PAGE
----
3. Being chased

Around 1,500 a month search this dream and Lauri said this is caused by avoidance and is commonly experienced by those who run away from issues instead of tackling them head-on.

She said: "This dream is letting you know that the longer you run from the issue, the longer it will continue to cause you problems."

4. Falling

When it comes to dreams which feature you falling, Lauri said it's the downward motion which is key.

She explained: "This dream tends to happen when we are feeling let down by someone or something in real life.

"When plans fall through when something you had high hopes for doesn't work out, or whenever something brings down your general mood, the subconscious result could be a dream where you’re falling from a great height and heading into the unknown. 

"This is also a common dream for people that suffer from mental health issues and can be a warning from their body that they are about to "fall" into another depressive episode."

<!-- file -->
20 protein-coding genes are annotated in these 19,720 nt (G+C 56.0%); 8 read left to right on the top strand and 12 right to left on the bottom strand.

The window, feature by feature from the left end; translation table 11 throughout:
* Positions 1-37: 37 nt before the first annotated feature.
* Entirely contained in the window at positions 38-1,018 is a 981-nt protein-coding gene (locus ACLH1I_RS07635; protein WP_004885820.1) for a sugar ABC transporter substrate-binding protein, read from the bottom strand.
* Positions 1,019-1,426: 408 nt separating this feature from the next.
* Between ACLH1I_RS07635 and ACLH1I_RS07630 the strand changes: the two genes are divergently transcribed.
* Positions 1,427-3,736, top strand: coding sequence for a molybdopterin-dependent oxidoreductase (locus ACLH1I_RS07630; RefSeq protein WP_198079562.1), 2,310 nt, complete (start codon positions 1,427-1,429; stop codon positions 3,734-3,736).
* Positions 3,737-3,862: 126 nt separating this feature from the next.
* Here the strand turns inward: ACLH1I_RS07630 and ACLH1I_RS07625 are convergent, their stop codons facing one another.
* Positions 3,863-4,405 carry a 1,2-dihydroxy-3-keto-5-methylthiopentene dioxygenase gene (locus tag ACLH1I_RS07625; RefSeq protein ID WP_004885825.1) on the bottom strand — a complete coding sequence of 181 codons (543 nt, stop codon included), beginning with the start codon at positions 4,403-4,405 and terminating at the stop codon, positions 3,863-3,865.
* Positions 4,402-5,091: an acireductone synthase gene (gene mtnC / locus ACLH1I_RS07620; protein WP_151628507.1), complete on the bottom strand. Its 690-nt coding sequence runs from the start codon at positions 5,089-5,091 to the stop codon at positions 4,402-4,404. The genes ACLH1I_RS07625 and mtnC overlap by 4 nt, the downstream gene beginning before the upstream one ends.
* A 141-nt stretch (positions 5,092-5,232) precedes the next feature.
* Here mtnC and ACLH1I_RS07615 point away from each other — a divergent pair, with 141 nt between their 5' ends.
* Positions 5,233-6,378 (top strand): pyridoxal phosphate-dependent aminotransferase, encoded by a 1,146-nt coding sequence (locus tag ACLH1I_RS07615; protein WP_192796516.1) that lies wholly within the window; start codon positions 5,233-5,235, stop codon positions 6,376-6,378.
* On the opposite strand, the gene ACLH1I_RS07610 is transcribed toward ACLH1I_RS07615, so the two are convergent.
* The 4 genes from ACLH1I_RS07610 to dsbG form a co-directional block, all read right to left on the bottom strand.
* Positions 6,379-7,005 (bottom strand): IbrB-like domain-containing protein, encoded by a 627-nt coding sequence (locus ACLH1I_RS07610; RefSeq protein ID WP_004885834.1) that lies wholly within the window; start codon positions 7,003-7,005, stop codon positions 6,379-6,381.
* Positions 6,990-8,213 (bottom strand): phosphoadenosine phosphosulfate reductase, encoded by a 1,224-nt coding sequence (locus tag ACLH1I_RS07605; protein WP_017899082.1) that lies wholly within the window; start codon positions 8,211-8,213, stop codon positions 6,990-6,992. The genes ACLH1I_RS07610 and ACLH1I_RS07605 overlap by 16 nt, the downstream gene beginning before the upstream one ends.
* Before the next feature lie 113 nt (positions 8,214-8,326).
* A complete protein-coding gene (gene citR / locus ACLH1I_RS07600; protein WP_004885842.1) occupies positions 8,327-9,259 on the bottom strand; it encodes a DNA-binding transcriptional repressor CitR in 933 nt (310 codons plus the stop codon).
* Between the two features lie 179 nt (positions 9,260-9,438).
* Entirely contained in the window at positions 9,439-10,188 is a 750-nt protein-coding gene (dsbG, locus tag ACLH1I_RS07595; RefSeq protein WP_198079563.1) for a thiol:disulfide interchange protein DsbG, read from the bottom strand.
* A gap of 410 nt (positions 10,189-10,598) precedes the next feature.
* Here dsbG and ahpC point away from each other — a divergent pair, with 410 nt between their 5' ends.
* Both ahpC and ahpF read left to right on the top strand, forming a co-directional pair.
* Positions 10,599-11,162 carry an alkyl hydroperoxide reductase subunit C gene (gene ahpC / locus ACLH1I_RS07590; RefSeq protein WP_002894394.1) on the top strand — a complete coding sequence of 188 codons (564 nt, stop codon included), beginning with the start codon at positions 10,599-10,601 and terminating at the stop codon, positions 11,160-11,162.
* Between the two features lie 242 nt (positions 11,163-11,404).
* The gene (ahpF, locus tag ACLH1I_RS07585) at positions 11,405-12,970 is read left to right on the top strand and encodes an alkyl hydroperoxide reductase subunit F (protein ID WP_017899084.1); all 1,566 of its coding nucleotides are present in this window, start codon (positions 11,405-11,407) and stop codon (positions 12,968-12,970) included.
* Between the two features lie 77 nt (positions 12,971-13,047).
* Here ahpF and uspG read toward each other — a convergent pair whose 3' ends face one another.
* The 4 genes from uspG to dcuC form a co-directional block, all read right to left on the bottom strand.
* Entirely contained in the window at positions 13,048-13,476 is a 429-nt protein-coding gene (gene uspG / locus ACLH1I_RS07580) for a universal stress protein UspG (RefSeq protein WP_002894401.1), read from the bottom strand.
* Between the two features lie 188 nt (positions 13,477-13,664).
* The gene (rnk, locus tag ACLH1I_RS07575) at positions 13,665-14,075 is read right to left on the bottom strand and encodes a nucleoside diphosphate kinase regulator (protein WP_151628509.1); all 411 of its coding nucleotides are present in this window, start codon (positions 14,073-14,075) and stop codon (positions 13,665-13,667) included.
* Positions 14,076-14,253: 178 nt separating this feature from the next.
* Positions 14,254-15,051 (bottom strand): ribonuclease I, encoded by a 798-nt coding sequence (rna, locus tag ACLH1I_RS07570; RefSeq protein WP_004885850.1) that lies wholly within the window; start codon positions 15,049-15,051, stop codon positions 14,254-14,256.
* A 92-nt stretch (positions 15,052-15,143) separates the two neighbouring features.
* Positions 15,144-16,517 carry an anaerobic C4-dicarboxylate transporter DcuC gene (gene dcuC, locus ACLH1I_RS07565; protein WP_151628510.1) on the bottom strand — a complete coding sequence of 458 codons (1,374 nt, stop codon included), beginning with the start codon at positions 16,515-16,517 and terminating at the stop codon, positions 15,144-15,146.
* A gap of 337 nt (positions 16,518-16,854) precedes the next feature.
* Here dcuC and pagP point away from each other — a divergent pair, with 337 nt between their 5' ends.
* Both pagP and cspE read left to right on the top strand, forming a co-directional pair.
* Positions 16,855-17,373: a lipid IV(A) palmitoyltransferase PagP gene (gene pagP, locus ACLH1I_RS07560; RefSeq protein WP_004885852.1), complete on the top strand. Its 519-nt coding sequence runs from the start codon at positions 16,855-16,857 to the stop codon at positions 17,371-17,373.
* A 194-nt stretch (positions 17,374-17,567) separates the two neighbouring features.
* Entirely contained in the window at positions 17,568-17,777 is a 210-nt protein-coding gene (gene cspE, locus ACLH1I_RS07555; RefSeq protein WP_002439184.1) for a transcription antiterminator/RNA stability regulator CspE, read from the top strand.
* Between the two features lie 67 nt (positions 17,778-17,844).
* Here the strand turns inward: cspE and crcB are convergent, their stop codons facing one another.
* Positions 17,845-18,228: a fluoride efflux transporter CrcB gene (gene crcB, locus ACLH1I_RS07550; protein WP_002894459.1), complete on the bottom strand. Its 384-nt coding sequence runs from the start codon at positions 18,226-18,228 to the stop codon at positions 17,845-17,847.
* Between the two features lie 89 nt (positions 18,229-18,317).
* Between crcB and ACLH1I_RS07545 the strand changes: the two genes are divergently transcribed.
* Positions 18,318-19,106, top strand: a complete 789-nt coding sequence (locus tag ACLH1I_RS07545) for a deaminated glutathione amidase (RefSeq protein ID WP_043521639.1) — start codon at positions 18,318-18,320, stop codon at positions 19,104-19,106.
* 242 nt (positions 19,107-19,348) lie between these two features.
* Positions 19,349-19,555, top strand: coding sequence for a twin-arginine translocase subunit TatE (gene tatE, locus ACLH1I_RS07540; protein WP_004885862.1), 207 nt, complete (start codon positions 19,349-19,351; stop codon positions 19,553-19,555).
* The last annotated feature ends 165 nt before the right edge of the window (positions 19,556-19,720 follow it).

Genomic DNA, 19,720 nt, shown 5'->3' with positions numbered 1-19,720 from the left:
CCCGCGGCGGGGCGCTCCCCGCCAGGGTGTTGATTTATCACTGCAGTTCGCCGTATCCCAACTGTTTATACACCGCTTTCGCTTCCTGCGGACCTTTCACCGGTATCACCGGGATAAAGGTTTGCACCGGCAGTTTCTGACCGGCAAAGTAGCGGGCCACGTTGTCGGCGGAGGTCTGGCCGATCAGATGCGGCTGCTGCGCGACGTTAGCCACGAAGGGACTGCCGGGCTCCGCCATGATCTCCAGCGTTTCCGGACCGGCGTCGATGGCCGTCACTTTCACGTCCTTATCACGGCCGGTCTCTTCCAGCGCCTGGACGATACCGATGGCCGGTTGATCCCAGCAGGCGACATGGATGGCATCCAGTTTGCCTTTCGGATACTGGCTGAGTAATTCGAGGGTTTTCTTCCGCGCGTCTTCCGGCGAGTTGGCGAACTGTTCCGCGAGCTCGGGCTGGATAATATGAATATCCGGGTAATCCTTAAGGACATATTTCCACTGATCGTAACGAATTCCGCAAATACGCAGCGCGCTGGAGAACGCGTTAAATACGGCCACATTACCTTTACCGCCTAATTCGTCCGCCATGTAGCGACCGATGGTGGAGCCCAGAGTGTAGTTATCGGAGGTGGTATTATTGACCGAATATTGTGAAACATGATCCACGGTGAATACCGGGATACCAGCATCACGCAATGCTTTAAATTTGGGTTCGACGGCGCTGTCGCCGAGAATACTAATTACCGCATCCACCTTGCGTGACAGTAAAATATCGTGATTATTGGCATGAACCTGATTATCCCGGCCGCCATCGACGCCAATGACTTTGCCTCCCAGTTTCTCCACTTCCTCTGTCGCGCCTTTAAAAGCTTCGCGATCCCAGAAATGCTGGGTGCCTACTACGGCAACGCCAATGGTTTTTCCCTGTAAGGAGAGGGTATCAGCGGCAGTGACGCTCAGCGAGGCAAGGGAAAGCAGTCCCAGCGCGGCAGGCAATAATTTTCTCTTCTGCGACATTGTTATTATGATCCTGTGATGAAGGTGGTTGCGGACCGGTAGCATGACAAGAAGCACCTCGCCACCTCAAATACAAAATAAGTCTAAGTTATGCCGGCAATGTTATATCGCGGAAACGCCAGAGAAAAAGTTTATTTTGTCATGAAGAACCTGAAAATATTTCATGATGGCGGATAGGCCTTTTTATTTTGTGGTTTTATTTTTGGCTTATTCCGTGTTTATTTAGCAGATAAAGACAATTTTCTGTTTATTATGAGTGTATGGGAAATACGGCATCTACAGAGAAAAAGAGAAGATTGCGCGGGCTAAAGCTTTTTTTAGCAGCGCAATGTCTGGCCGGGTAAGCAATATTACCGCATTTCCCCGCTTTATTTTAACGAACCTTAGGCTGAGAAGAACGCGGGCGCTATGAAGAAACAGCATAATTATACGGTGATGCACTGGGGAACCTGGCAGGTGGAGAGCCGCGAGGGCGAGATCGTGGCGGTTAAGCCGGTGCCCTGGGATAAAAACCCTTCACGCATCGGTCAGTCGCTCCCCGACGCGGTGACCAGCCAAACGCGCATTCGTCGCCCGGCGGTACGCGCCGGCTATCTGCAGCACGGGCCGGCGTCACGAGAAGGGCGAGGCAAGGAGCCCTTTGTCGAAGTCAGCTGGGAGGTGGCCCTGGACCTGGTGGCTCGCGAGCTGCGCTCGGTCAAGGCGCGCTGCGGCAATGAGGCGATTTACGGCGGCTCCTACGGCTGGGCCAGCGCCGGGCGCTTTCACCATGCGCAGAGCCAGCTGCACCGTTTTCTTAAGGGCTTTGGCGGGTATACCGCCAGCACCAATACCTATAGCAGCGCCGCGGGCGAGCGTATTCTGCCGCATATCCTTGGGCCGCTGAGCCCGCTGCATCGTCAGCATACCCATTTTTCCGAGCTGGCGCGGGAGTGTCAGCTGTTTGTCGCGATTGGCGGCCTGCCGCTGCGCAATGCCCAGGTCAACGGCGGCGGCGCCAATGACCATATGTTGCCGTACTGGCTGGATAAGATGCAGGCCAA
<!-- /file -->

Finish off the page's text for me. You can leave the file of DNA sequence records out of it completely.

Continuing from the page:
Around 1,100 people searched this dream.

Ten top tips to make bedtime happy and healthy

Nutritionist and male hormonal health expert, Bertie Stringer, CEO and cofounder of DNA

  1. Take time to relax

More than half of the UK population has  not surprisingly suffered from stress-induced sleep problems since the pandemic. Take a little time for yourself whether it’s taking a bath, writing a journal or chatting to a friend and try to free your mind from today’s worries.

  1. Find a routine and stick to it

Optimal sleep is 7 to 9 hours per night. Use a sleep calculator to find a bedtime routine that works for your age and lifestyle

  1. Have an orgasm! 

This releases a wonderful cocktail of natural endorphins which help you relax and help your body get into a flow of REM sleep cycles to help you stay asleep which is also when T levels are replenished – winner!

  1. Ditch the booze 

Not only does this reduce testosterone levels, it also impacts sexual performance leading to greater chances of erectile dysfunction. Not to mention causing disrupted sleep which again in turns reduces the restoration of T levels overnight. 

  1. Remove distractions